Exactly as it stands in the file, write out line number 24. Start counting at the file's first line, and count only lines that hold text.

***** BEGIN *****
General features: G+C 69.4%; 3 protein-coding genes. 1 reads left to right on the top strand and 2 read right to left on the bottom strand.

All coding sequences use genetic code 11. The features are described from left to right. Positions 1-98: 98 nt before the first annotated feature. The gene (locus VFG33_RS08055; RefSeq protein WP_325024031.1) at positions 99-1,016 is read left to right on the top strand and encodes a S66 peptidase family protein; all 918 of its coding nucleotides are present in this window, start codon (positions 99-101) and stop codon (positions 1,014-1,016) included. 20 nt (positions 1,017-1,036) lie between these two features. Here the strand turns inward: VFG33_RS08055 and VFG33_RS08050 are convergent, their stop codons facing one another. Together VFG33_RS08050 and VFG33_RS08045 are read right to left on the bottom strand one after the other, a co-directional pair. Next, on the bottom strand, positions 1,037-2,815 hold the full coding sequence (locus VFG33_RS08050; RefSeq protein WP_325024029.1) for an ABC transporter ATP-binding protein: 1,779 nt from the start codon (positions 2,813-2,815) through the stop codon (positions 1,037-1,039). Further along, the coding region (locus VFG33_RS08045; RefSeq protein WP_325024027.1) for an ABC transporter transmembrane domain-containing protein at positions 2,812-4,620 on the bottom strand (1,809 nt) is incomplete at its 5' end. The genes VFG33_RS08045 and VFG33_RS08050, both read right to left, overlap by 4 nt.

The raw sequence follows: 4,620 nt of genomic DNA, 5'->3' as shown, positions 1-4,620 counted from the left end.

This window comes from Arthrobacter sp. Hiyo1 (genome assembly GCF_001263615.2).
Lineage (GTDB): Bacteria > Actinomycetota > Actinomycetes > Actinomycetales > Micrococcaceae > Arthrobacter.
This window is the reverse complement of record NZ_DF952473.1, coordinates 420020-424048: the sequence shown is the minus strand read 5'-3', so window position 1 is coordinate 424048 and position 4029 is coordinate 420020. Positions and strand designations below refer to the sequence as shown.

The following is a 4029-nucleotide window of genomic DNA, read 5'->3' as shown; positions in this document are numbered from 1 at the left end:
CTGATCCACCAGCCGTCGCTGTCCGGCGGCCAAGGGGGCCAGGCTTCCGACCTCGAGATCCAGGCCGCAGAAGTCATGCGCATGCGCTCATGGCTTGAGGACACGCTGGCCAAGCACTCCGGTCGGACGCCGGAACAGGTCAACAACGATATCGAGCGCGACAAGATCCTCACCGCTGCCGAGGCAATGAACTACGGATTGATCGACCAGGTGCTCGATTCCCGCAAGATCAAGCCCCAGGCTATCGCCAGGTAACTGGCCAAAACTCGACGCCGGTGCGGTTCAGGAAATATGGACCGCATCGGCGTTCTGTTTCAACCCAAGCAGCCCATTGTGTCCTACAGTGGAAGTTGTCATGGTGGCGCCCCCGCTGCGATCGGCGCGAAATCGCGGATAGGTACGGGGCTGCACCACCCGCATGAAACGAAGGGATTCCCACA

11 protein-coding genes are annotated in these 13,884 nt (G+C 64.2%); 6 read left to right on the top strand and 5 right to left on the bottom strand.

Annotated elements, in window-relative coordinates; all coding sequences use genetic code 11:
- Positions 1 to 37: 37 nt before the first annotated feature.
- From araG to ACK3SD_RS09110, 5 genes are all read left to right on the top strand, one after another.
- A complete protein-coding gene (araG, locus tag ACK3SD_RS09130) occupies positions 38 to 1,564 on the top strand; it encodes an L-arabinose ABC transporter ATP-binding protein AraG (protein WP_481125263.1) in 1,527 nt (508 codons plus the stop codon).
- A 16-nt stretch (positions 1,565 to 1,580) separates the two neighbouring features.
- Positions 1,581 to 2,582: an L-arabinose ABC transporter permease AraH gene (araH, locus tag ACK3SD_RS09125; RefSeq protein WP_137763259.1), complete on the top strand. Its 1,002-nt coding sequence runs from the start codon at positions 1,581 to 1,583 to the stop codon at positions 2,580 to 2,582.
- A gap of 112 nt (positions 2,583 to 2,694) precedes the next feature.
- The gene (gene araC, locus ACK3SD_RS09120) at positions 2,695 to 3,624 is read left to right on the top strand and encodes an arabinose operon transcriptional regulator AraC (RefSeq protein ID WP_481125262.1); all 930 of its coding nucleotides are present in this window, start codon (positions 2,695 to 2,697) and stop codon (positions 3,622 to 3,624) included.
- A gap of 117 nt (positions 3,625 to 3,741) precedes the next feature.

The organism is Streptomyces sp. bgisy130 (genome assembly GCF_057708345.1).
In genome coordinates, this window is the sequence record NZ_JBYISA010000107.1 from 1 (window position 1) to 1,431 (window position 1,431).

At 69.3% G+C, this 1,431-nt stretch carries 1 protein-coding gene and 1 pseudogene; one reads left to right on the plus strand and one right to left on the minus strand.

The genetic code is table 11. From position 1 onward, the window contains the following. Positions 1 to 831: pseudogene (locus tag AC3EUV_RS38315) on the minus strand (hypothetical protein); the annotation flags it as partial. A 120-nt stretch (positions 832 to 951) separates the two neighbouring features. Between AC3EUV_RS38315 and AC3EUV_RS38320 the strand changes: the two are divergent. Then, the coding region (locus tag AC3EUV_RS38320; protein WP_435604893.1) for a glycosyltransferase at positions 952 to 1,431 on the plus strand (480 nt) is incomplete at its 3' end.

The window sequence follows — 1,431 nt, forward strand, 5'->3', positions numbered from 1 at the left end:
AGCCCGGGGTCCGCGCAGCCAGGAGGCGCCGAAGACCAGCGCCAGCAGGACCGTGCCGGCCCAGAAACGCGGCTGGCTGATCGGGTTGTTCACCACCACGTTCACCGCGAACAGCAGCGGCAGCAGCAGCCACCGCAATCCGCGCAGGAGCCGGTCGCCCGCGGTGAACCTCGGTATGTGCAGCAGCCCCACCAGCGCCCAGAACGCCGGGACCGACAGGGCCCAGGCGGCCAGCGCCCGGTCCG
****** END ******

AGCCCGGGGTCCGCGCAGCCAGGAGGCGCCGAAGACCAGCGCCAGCAGGACCGTGCCGGCCCAGAAACGCGGCTGGCTGATCGGGTTGTTCACCACCACGTTCACCGCGAACAGCAGCGGCAGCAGCAGCCACCGCAATCCGCGCAGGAGCCGGTCGCCCGCGGTGAACCTCGGTATGTGCAGCAGCCCCACCAGCGCCCAGAACGCCGGGACCGACAGGGCCCAGGCGGCCAGCGCCCGGTCCG